Gold prices decreased by 0.72%, closing the week at $1,277.35/oz. This was a somewhat unusual move as volatility returned to markets and the metal generally performs well in this environment. However, further analysis showed the decline was warranted as the US dollar had its best week since February amid geopolitical tensions. Since gold is a US dollar-denominated safe-haven asset class, it tends to rise when stocks experience abnormal volatility and the dollar remains steady. Going into the remainder of 2019, gold has the potential to rise if tensions remain present.
The 10-year Treasury yield decreased from 2.47% to 2.39%, resulting in positive performance for traditional US bond asset classes. During the week, Treasuries experienced heightened demand as investors fled into safe-haven asset classes. The two-year note also experienced abnormal demand as investors hedged against the geopolitical risks we are currently facing. As we continue into the year, ongoing geopolitical tensions have the ability to continue to push yields lower.
High-yield bonds were negative for the week as riskier asset classes fell and credit spreads loosened. However, as long as US economic fundamentals remain healthy, higher-yielding bonds have the potential to experience further gains in the long-run as the risk of default is still moderately low.
Asset class indices are positive so far in 2019, with small-cap US stocks leading the way and traditional US bonds lagging behind.
Lesson to be Learned
Many people watch the prices of stocks they have recently sold more closely than the prices of those they still own; thus they show themselves to be more concerned with justifying past actions than in planning future ones”
– John Brooks
Hindsight bias leads us to believe an event was more predictable than it actually was. Unfortunately, this is an easy trap for many investors to fall into, reliving how they would have “acted differently” now knowing the circumstances of today. We need to be careful when evaluating how past events actually impact current market conditions. The past cannot be changed, but we still have the ability to adhere to a smart investment strategy and make our portfolio better in the future. Removing emotions from the investment process can help us avoid biases like hindsight, keeping us focused on what really matters – our plan moving forward.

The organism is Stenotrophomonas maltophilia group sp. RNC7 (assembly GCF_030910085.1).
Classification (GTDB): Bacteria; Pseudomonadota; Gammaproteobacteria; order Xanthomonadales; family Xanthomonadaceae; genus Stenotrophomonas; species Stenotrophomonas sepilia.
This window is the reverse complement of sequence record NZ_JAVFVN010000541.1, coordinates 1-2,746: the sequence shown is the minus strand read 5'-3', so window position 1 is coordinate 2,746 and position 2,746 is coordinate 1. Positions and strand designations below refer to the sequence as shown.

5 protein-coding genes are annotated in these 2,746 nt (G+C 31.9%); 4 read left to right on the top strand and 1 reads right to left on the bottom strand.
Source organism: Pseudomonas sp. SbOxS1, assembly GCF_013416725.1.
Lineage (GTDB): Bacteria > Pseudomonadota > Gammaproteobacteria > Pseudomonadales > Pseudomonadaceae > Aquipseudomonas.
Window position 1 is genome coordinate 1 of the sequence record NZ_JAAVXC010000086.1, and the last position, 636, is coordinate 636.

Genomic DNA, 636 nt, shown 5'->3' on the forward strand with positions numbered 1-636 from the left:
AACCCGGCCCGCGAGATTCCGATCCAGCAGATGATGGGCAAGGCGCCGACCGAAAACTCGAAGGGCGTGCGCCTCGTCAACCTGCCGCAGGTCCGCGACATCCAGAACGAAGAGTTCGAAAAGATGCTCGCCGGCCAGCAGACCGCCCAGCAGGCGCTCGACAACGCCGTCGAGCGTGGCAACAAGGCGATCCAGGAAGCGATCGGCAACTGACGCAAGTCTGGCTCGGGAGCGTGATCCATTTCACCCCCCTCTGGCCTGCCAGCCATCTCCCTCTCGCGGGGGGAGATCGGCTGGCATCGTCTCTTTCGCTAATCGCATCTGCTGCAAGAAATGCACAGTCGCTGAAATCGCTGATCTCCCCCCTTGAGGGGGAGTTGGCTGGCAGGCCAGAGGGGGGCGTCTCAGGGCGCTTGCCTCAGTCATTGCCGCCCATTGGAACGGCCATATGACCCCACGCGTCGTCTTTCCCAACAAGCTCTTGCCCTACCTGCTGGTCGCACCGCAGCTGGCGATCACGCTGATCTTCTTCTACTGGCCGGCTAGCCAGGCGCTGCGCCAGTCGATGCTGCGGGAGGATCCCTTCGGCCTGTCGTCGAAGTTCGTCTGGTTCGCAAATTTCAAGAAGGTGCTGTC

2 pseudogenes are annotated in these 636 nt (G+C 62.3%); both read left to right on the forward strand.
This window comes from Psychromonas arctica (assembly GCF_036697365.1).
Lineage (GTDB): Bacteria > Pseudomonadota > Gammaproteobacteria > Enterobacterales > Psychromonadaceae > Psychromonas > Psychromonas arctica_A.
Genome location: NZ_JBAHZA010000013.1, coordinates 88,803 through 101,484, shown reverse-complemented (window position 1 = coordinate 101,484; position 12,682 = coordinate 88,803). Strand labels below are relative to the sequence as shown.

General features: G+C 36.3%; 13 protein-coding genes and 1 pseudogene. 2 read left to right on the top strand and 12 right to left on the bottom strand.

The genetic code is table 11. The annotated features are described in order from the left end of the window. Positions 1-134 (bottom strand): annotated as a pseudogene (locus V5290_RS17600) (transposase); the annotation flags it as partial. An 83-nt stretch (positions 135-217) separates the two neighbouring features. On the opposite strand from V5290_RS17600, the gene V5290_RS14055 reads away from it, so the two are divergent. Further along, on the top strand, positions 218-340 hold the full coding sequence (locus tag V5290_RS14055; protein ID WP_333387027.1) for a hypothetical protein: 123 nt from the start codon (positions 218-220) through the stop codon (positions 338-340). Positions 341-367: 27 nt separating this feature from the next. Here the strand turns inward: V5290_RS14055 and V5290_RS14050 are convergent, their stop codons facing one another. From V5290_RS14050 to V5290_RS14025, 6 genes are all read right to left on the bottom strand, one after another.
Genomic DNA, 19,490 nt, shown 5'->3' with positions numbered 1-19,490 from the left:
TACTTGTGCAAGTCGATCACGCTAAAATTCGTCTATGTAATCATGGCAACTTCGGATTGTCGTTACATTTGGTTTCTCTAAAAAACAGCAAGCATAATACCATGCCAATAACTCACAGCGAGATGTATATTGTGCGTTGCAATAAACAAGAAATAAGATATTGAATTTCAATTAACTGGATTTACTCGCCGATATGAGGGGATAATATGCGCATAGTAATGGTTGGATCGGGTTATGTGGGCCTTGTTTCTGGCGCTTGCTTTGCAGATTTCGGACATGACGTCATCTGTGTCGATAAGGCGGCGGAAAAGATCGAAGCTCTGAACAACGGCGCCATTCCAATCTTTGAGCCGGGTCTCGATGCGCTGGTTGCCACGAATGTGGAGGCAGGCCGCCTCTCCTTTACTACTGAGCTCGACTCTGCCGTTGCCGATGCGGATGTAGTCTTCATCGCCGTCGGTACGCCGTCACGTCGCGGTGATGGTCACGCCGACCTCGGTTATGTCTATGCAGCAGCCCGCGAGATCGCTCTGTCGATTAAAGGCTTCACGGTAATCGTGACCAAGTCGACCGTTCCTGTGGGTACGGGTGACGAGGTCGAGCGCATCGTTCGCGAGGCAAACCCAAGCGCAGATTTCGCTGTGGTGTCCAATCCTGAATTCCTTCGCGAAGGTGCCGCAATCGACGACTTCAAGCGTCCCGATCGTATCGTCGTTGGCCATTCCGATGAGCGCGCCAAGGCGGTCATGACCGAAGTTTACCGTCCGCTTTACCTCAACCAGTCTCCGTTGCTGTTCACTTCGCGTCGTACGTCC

Our investment team has two simple indicators we share that help you see how the economy is doing (we call this the Recession Probability Index, or RPI), as well as if the US Stock Market is strong (bull) or weak (bear).
In a nutshell, we want the RPI to be low on the scale of 1 to 100. For the US Equity Bull/Bear indicator, we want it to read least 66.67% bullish. When those two things occur, our research shows market performance is strongest and least volatile.
The Recession Probability Index (RPI) has a current reading of 29.29, forecasting further economic growth and not warning of a recession at this time. The Bull/Bear indicator is currently 66.67% bullish – 33.33% bearish, meaning the indicator shows there is a slightly higher than average likelihood of stock market increases in the near term (within the next 18 months).